"This green island is like a boat drifting under the moonlight. Darling, you are floating in the ocean of my heart."
Thus began the Green Island Serenade, a tune whose origins have been the subject of mystery and speculation for decades. Lyudao (which may be translated as Green Island) has become imprinted on the minds of Chinese all over the world through the song made popular by Teresa Teng.
One story holds Green Island Serenade began as a poem, written by an inmate serving a sentence at Lyudao Prison for committing a crime of passion.
According to the romantic tale, the prisoner wrote the poem for his beloved and tossed it into the water, from which it was recovered and given to a composer who put the words to music.
Less romantic, though more deeply mysterious, is the story that the song was composed by a political prisoner exiled to the island in the 1940s. In this instance, the Green Island is said to refer to Taiwan. An analogous reference to a boat hints at the instability of the government and "darling" is thought to represent the writer's feelings and even political aspirations.
In 2002, a woman living in Kaohsiung claimed her husband Gao Yu-dang co-authored the song with a man named Wang Bo-wen while the two men were incarcerated on Lyudao. The woman was unable to furnish proof. Then comes poet, Pan Ying-chieh, who says the legends are no more than imaginative fiction; that it was he who wrote the lyrics to the song in 1954 and his colleague at the Broadcasting Corporation of China, Chow Lan-ping, composed the music.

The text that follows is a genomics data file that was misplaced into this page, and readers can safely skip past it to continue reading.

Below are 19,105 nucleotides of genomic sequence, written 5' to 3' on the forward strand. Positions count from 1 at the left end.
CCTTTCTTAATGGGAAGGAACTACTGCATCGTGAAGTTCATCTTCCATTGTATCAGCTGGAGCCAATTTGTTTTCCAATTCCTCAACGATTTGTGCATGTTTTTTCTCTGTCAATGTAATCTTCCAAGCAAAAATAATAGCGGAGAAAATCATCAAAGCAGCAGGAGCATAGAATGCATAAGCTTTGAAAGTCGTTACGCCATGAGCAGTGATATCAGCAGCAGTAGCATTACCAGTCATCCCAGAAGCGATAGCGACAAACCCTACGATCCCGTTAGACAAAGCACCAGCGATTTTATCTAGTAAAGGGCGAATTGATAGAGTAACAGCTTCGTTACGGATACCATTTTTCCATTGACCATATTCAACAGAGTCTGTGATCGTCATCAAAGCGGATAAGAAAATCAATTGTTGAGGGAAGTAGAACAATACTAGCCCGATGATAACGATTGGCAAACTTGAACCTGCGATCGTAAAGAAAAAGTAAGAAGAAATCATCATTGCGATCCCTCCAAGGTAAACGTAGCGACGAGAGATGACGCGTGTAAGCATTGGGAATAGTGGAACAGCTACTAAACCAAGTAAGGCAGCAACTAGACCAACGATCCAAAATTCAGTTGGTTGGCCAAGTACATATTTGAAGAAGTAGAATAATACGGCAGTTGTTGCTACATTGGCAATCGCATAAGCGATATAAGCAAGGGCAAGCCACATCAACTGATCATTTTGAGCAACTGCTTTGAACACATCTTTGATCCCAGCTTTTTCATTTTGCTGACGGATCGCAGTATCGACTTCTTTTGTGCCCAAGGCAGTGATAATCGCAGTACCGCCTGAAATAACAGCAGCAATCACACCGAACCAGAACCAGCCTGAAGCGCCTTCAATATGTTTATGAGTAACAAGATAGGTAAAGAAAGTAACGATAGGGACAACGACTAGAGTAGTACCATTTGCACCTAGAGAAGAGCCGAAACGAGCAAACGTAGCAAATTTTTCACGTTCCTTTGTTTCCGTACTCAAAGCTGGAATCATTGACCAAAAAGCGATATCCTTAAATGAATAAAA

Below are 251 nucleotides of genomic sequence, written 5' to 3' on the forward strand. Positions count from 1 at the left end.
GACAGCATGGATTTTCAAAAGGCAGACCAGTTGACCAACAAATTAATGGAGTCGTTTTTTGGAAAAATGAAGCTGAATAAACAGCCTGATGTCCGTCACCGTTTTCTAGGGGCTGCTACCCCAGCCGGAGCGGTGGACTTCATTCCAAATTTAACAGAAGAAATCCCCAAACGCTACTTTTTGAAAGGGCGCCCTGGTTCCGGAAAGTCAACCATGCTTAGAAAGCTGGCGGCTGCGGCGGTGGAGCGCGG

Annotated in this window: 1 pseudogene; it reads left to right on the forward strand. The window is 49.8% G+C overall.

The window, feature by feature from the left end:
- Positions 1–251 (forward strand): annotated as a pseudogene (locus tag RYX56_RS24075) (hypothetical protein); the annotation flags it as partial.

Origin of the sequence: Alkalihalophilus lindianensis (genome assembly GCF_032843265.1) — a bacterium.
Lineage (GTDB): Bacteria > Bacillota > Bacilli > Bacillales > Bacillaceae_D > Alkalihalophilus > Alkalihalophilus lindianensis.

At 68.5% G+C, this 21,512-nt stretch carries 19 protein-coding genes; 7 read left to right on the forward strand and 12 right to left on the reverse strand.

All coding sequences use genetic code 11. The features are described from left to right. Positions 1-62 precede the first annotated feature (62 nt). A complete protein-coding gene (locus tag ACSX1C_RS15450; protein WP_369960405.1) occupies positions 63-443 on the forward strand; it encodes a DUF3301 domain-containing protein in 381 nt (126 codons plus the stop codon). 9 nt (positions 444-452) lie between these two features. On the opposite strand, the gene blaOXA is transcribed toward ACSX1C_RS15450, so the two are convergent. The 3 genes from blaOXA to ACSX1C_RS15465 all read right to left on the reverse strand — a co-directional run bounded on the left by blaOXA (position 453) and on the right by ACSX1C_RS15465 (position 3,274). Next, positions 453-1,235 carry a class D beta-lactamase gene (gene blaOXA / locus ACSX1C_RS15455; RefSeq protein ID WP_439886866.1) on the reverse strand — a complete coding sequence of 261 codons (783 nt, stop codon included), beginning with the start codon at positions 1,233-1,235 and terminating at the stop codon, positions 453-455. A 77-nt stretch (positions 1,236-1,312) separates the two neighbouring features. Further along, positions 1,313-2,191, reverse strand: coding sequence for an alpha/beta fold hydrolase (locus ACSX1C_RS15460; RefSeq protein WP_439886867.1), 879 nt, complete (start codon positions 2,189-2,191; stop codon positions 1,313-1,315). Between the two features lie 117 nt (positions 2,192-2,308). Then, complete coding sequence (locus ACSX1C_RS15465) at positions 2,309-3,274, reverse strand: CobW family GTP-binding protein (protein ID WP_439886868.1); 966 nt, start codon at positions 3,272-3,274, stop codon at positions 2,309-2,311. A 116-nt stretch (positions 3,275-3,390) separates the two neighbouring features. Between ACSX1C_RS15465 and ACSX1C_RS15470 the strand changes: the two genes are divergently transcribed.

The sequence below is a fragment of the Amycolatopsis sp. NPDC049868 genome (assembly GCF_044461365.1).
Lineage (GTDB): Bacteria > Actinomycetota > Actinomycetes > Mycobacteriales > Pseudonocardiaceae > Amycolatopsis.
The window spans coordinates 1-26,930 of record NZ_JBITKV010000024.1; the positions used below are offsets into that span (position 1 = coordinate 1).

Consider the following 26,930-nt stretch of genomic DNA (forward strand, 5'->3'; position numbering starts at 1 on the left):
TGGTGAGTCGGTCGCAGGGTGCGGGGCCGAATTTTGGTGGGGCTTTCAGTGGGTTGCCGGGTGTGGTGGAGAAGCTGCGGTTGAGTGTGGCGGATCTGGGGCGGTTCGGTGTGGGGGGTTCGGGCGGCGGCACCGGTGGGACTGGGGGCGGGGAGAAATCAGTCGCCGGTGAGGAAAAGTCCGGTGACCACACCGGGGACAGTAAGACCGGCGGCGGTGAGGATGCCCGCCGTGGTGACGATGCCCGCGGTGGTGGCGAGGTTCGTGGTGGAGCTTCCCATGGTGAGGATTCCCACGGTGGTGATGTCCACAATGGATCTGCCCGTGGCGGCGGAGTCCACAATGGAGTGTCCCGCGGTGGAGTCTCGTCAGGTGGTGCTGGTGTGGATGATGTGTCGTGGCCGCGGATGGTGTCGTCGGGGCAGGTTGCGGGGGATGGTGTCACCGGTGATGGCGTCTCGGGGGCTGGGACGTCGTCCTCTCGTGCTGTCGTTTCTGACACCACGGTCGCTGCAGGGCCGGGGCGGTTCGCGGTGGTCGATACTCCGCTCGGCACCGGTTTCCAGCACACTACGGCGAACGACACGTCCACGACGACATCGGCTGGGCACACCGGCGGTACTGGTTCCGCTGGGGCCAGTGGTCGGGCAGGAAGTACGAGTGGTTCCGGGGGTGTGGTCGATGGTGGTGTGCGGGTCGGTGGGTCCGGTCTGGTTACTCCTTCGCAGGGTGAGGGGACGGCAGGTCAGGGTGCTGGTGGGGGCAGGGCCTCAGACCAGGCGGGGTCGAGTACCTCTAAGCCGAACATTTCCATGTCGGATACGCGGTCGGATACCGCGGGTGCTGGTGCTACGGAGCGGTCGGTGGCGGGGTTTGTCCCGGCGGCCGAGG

Pan said the inspiration came when the two collaborators discussed pop songs and agreed that serenade-style melody suits love songs.
Green Island, he said, refers to the beauty of nature in Taiwan. And the fact that the island, which holds the infamous prison, is known as Green Island, is mere coincidence, Pan said.
He accounted for the story that the song was written by a man imprisoned for a crime of passion to a newspaper report in Malaysia. Pan speculated that the story may have been seeded by a record company bent on promoting the song.
Thus, while the legends about the origins of Green Island Serenade probably have been dispelled, the song's expression of love and sorrow have come to express Lyudao in the minds of many, and they continue to hold to their belief in the romantic tale, because it makes for a much better story.
(HK Edition 07/21/2009 page2)